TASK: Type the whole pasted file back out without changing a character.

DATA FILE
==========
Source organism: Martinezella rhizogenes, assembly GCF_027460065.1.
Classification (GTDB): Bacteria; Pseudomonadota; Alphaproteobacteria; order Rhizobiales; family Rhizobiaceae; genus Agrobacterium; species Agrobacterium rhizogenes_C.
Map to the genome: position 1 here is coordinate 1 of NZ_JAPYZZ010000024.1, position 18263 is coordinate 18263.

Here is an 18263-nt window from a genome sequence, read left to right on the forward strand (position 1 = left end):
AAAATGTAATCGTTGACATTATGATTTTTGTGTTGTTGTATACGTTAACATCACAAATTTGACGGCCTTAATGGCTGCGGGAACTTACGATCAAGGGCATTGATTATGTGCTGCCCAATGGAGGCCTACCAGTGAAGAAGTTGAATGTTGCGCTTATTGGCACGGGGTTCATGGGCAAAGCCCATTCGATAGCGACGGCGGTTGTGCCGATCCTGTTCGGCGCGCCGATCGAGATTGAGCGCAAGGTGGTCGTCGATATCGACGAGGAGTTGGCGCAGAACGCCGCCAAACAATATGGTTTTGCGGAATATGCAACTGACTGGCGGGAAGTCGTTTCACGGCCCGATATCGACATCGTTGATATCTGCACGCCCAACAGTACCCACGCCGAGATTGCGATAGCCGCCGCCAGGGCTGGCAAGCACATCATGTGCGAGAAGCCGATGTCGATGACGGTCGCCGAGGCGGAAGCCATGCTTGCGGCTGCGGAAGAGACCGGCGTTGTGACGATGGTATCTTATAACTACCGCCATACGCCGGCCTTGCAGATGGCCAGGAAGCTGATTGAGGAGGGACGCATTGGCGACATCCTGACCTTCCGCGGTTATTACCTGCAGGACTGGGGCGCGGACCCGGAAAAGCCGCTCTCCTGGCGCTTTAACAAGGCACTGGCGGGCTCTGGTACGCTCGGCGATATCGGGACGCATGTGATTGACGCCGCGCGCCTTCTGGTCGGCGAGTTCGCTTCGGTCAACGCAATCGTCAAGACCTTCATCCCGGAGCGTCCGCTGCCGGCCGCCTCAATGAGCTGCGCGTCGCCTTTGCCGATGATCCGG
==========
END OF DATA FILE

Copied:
Source organism: Martinezella rhizogenes, assembly GCF_027460065.1.
Classification (GTDB): Bacteria; Pseudomonadota; Alphaproteobacteria; order Rhizobiales; family Rhizobiaceae; genus Agrobacterium; species Agrobacterium rhizogenes_C.
Map to the genome: position 1 here is coordinate 1 of NZ_JAPYZZ010000024.1, position 18263 is coordinate 18263.

Here is an 18263-nt window from a genome sequence, read left to right on the forward strand (position 1 = left end):
AAAATGTAATCGTTGACATTATGATTTTTGTGTTGTTGTATACGTTAACATCACAAATTTGACGGCCTTAATGGCTGCGGGAACTTACGATCAAGGGCATTGATTATGTGCTGCCCAATGGAGGCCTACCAGTGAAGAAGTTGAATGTTGCGCTTATTGGCACGGGGTTCATGGGCAAAGCCCATTCGATAGCGACGGCGGTTGTGCCGATCCTGTTCGGCGCGCCGATCGAGATTGAGCGCAAGGTGGTCGTCGATATCGACGAGGAGTTGGCGCAGAACGCCGCCAAACAATATGGTTTTGCGGAATATGCAACTGACTGGCGGGAAGTCGTTTCACGGCCCGATATCGACATCGTTGATATCTGCACGCCCAACAGTACCCACGCCGAGATTGCGATAGCCGCCGCCAGGGCTGGCAAGCACATCATGTGCGAGAAGCCGATGTCGATGACGGTCGCCGAGGCGGAAGCCATGCTTGCGGCTGCGGAAGAGACCGGCGTTGTGACGATGGTATCTTATAACTACCGCCATACGCCGGCCTTGCAGATGGCCAGGAAGCTGATTGAGGAGGGACGCATTGGCGACATCCTGACCTTCCGCGGTTATTACCTGCAGGACTGGGGCGCGGACCCGGAAAAGCCGCTCTCCTGGCGCTTTAACAAGGCACTGGCGGGCTCTGGTACGCTCGGCGATATCGGGACGCATGTGATTGACGCCGCGCGCCTTCTGGTCGGCGAGTTCGCTTCGGTCAACGCAATCGTCAAGACCTTCATCCCGGAGCGTCCGCTGCCGGCCGCCTCAATGAGCTGCGCGTCGCCTTTGCCGATGATCCGG